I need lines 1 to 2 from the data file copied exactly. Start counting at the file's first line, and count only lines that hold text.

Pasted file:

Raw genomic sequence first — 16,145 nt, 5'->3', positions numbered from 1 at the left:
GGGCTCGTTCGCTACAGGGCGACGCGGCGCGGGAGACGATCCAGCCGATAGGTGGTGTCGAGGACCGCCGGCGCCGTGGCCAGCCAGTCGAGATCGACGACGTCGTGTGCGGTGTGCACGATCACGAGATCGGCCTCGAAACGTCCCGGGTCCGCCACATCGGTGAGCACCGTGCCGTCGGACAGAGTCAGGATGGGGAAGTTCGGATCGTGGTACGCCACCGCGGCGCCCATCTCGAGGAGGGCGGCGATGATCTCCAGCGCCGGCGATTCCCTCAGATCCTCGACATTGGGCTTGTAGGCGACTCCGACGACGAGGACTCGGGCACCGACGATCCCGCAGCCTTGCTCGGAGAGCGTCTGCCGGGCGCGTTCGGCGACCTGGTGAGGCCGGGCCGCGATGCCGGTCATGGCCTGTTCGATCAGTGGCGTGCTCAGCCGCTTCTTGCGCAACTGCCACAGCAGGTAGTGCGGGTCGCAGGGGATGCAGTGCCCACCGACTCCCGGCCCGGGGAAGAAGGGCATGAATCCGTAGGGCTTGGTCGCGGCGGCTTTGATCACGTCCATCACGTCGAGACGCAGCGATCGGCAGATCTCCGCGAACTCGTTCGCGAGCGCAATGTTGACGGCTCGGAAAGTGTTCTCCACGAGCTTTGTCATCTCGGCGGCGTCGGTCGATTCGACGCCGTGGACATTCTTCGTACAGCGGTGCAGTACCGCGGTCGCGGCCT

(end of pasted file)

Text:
Raw genomic sequence first — 16,145 nt, 5'->3', positions numbered from 1 at the left:
GGGCTCGTTCGCTACAGGGCGACGCGGCGCGGGAGACGATCCAGCCGATAGGTGGTGTCGAGGACCGCCGGCGCCGTGGCCAGCCAGTCGAGATCGACGACGTCGTGTGCGGTGTGCACGATCACGAGATCGGCCTCGAAACGTCCCGGGTCCGCCACATCGGTGAGCACCGTGCCGTCGGACAGAGTCAGGATGGGGAAGTTCGGATCGTGGTACGCCACCGCGGCGCCCATCTCGAGGAGGGCGGCGATGATCTCCAGCGCCGGCGATTCCCTCAGATCCTCGACATTGGGCTTGTAGGCGACTCCGACGACGAGGACTCGGGCACCGACGATCCCGCAGCCTTGCTCGGAGAGCGTCTGCCGGGCGCGTTCGGCGACCTGGTGAGGCCGGGCCGCGATGCCGGTCATGGCCTGTTCGATCAGTGGCGTGCTCAGCCGCTTCTTGCGCAACTGCCACAGCAGGTAGTGCGGGTCGCAGGGGATGCAGTGCCCACCGACTCCCGGCCCGGGGAAGAAGGGCATGAATCCGTAGGGCTTGGTCGCGGCGGCTTTGATCACGTCCATCACGTCGAGACGCAGCGATCGGCAGATCTCCGCGAACTCGTTCGCGAGCGCAATGTTGACGGCTCGGAAAGTGTTCTCCACGAGCTTTGTCATCTCGGCGGCGTCGGTCGATTCGACGCCGTGGACATTCTTCGTACAGCGGTGCAGTACCGCGGTCGCGGCCT